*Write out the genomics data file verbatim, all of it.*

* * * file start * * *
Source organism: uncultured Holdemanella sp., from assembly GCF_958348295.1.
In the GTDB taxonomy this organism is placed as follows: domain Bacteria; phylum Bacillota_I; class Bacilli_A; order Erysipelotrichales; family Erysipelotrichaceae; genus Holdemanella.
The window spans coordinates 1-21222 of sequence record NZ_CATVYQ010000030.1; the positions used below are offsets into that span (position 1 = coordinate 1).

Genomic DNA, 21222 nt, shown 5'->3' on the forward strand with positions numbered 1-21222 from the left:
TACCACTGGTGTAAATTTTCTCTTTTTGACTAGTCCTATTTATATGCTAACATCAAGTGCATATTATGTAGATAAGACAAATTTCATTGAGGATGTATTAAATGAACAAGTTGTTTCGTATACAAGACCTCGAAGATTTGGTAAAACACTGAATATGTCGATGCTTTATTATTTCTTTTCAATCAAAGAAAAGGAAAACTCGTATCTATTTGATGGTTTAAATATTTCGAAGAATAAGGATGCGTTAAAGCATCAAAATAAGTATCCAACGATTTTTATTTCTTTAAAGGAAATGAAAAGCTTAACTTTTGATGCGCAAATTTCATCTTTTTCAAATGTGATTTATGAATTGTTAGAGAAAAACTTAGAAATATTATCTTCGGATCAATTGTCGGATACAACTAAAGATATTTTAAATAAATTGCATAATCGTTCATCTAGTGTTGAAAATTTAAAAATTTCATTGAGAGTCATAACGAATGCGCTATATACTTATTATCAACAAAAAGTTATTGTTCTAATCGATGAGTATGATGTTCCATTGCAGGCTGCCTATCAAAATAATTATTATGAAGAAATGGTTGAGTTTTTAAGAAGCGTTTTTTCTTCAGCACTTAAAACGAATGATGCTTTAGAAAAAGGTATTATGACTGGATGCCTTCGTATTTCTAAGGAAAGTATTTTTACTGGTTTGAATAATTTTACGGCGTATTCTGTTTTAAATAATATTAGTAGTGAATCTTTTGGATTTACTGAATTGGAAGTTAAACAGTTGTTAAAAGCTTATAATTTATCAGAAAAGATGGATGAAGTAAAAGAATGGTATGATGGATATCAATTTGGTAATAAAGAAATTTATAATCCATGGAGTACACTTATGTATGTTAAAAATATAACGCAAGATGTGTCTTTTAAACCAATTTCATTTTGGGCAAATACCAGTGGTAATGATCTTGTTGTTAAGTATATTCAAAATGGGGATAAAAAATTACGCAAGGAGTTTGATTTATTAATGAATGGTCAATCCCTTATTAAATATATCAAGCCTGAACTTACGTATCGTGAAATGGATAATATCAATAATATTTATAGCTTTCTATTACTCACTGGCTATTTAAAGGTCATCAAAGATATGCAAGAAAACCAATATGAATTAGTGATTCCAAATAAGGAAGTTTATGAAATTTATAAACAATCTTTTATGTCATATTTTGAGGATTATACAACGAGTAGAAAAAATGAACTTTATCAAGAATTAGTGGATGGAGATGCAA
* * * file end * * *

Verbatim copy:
Source organism: uncultured Holdemanella sp., from assembly GCF_958348295.1.
In the GTDB taxonomy this organism is placed as follows: domain Bacteria; phylum Bacillota_I; class Bacilli_A; order Erysipelotrichales; family Erysipelotrichaceae; genus Holdemanella.
The window spans coordinates 1-21222 of sequence record NZ_CATVYQ010000030.1; the positions used below are offsets into that span (position 1 = coordinate 1).

Genomic DNA, 21222 nt, shown 5'->3' on the forward strand with positions numbered 1-21222 from the left:
TACCACTGGTGTAAATTTTCTCTTTTTGACTAGTCCTATTTATATGCTAACATCAAGTGCATATTATGTAGATAAGACAAATTTCATTGAGGATGTATTAAATGAACAAGTTGTTTCGTATACAAGACCTCGAAGATTTGGTAAAACACTGAATATGTCGATGCTTTATTATTTCTTTTCAATCAAAGAAAAGGAAAACTCGTATCTATTTGATGGTTTAAATATTTCGAAGAATAAGGATGCGTTAAAGCATCAAAATAAGTATCCAACGATTTTTATTTCTTTAAAGGAAATGAAAAGCTTAACTTTTGATGCGCAAATTTCATCTTTTTCAAATGTGATTTATGAATTGTTAGAGAAAAACTTAGAAATATTATCTTCGGATCAATTGTCGGATACAACTAAAGATATTTTAAATAAATTGCATAATCGTTCATCTAGTGTTGAAAATTTAAAAATTTCATTGAGAGTCATAACGAATGCGCTATATACTTATTATCAACAAAAAGTTATTGTTCTAATCGATGAGTATGATGTTCCATTGCAGGCTGCCTATCAAAATAATTATTATGAAGAAATGGTTGAGTTTTTAAGAAGCGTTTTTTCTTCAGCACTTAAAACGAATGATGCTTTAGAAAAAGGTATTATGACTGGATGCCTTCGTATTTCTAAGGAAAGTATTTTTACTGGTTTGAATAATTTTACGGCGTATTCTGTTTTAAATAATATTAGTAGTGAATCTTTTGGATTTACTGAATTGGAAGTTAAACAGTTGTTAAAAGCTTATAATTTATCAGAAAAGATGGATGAAGTAAAAGAATGGTATGATGGATATCAATTTGGTAATAAAGAAATTTATAATCCATGGAGTACACTTATGTATGTTAAAAATATAACGCAAGATGTGTCTTTTAAACCAATTTCATTTTGGGCAAATACCAGTGGTAATGATCTTGTTGTTAAGTATATTCAAAATGGGGATAAAAAATTACGCAAGGAGTTTGATTTATTAATGAATGGTCAATCCCTTATTAAATATATCAAGCCTGAACTTACGTATCGTGAAATGGATAATATCAATAATATTTATAGCTTTCTATTACTCACTGGCTATTTAAAGGTCATCAAAGATATGCAAGAAAACCAATATGAATTAGTGATTCCAAATAAGGAAGTTTATGAAATTTATAAACAATCTTTTATGTCATATTTTGAGGATTATACAACGAGTAGAAAAAATGAACTTTATCAAGAATTAGTGGATGGAGATGCAA